It’s like they just didn’t produce/order at all in the winter because they “had stock” and every spring went, “Ope, look what happened.” and never changed their process.
Pandemic time, it bit 'em in the back end and they still haven’t recovered for whatever reason. The coil thing, ok, I get it, but they’re always short on all kinds of stuff with long lead times.
We’re a high priority for Briggs - the 9000 LO206s they sold in 2020 saved them from bankruptcy - but the foundries in China that make their castings have been stalled first by Covid Zero measures and then by employee absences due to Covid.
If anyone from Echo or Ryobi is reading this, please contact me or Willy Musgrave, we’ve got a BIG gap for you to fill.
I would think 206 is one of the most profitable arms of the company. Its stability that makes the 206 a winning combination. I dont think they would be delaying on purpose as it has let in competition that would otherwise have been crushed early.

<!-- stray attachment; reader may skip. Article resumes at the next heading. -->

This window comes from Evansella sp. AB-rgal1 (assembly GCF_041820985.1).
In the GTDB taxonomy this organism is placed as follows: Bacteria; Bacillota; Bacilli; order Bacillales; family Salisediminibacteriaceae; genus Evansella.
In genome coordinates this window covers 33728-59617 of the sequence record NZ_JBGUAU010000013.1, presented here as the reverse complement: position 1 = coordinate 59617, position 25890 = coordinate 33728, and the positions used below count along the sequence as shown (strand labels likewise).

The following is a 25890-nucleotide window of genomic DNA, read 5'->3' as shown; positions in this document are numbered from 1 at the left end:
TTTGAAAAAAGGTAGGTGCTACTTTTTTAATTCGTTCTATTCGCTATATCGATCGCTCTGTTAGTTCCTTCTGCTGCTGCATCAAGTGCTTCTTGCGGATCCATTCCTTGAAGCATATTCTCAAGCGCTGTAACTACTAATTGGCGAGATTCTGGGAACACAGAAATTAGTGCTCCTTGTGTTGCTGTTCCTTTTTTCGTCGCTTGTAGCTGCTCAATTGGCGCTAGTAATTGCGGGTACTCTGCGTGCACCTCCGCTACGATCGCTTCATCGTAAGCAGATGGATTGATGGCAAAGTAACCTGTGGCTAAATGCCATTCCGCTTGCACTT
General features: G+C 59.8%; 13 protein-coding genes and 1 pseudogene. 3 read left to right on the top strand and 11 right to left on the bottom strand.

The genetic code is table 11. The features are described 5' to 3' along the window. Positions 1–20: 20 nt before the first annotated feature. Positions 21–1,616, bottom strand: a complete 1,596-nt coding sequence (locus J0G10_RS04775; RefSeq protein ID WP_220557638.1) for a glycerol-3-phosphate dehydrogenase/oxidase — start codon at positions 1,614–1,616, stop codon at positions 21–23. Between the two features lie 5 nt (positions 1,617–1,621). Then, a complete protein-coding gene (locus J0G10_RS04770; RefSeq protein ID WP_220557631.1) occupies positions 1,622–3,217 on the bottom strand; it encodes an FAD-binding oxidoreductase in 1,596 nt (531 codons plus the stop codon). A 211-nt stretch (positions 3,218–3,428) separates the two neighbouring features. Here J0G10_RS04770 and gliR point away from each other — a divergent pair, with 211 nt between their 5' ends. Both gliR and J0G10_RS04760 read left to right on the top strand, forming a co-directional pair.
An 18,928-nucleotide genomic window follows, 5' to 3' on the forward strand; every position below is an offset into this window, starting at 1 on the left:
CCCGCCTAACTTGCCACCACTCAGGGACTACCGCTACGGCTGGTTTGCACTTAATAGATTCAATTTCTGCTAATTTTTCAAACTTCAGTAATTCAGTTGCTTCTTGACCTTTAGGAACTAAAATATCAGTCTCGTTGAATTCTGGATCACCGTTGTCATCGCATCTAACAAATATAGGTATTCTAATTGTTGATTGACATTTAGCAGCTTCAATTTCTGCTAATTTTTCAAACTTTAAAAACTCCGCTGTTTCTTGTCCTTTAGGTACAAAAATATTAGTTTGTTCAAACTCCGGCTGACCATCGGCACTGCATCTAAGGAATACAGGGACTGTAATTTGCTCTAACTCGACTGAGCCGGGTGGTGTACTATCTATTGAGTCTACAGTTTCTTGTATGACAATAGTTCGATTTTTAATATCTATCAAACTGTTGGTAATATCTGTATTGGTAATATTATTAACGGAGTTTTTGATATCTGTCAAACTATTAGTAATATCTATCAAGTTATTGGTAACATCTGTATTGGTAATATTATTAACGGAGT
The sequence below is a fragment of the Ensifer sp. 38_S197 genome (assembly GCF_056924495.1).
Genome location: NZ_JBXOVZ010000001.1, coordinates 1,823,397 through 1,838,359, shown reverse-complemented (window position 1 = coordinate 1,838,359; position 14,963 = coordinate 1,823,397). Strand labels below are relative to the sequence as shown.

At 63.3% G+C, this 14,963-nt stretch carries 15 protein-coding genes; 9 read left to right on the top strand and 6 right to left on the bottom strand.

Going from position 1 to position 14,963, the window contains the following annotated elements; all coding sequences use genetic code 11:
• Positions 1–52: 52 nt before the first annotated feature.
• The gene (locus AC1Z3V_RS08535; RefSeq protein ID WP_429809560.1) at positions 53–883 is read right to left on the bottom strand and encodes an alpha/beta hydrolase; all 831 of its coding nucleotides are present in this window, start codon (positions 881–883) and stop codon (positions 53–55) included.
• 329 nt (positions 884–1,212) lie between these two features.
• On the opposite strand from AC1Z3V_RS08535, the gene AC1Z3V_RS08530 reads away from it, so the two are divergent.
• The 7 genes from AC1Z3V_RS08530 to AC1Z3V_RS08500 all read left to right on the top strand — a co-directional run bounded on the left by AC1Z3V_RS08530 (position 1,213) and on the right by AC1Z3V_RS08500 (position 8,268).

No one said they’re delaying on purpose, but I also can’t fathom that in the grand scheme of things at B&S that the LO206 is their main priority.
Regardless, my point stands that they have always had a severe lack of stock planning in the off-season that ALWAYS caused a shortage every year and it compounded immensely with the pandemic supply chain issues and this is what we have now.
Having worked in that market, it would have been sweet to have made that a possibility. However, unless your plan is to gang up a few chainsaw or string trimmer engines to make a decent power output, there’s probably no justification for outdoor power companies to touch racing anymore.
It’s “worked” for Briggs so far, but the low cost small (<225cc) engine market is now a race to the bottom on the commercial side. It’s essentially go electric or go to Asia. To develop an “OE level” spec engine like the low cost 206 that the US market desires takes the investment that only the large OEM’s can stomach. To copy/clone it is cheaper by far but there are plenty of other options that no intelligent fish would swim in that pond.
Tillotson will likely fill that gap the best of any if they can stay in front of the issues that every other high demand item has faced the last couple years.